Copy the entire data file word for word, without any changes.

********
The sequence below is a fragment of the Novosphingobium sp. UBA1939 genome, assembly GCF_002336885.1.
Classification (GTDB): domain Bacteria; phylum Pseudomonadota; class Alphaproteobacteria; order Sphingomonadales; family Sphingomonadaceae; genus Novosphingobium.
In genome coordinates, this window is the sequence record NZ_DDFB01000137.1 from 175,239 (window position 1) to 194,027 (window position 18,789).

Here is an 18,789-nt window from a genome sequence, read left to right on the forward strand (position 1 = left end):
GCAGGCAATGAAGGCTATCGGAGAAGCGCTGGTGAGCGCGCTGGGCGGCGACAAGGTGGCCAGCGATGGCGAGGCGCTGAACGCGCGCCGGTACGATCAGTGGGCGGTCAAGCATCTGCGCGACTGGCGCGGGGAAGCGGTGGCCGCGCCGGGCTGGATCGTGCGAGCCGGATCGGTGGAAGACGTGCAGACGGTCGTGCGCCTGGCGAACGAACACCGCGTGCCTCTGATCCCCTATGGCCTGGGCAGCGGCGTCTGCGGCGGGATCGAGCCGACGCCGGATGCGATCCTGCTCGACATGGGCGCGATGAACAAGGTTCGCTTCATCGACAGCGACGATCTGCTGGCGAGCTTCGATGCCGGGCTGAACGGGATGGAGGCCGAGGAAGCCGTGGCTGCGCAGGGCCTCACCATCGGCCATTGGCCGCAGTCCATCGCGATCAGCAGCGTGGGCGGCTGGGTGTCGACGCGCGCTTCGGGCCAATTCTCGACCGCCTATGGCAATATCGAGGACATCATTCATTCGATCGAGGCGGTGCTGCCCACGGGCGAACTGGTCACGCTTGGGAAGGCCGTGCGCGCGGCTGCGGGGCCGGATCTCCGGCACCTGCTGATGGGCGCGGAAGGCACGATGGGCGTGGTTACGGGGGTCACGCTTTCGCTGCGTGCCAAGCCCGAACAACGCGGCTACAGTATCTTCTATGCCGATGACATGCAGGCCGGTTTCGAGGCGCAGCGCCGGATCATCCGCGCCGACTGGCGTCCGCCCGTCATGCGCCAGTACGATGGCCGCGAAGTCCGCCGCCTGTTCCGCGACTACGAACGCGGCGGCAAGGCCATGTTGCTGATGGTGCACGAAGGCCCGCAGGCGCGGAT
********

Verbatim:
The sequence below is a fragment of the Novosphingobium sp. UBA1939 genome, assembly GCF_002336885.1.
Classification (GTDB): domain Bacteria; phylum Pseudomonadota; class Alphaproteobacteria; order Sphingomonadales; family Sphingomonadaceae; genus Novosphingobium.
In genome coordinates, this window is the sequence record NZ_DDFB01000137.1 from 175,239 (window position 1) to 194,027 (window position 18,789).

Here is an 18,789-nt window from a genome sequence, read left to right on the forward strand (position 1 = left end):
GCAGGCAATGAAGGCTATCGGAGAAGCGCTGGTGAGCGCGCTGGGCGGCGACAAGGTGGCCAGCGATGGCGAGGCGCTGAACGCGCGCCGGTACGATCAGTGGGCGGTCAAGCATCTGCGCGACTGGCGCGGGGAAGCGGTGGCCGCGCCGGGCTGGATCGTGCGAGCCGGATCGGTGGAAGACGTGCAGACGGTCGTGCGCCTGGCGAACGAACACCGCGTGCCTCTGATCCCCTATGGCCTGGGCAGCGGCGTCTGCGGCGGGATCGAGCCGACGCCGGATGCGATCCTGCTCGACATGGGCGCGATGAACAAGGTTCGCTTCATCGACAGCGACGATCTGCTGGCGAGCTTCGATGCCGGGCTGAACGGGATGGAGGCCGAGGAAGCCGTGGCTGCGCAGGGCCTCACCATCGGCCATTGGCCGCAGTCCATCGCGATCAGCAGCGTGGGCGGCTGGGTGTCGACGCGCGCTTCGGGCCAATTCTCGACCGCCTATGGCAATATCGAGGACATCATTCATTCGATCGAGGCGGTGCTGCCCACGGGCGAACTGGTCACGCTTGGGAAGGCCGTGCGCGCGGCTGCGGGGCCGGATCTCCGGCACCTGCTGATGGGCGCGGAAGGCACGATGGGCGTGGTTACGGGGGTCACGCTTTCGCTGCGTGCCAAGCCCGAACAACGCGGCTACAGTATCTTCTATGCCGATGACATGCAGGCCGGTTTCGAGGCGCAGCGCCGGATCATCCGCGCCGACTGGCGTCCGCCCGTCATGCGCCAGTACGATGGCCGCGAAGTCCGCCGCCTGTTCCGCGACTACGAACGCGGCGGCAAGGCCATGTTGCTGATGGTGCACGAAGGCCCGCAGGCGCGGAT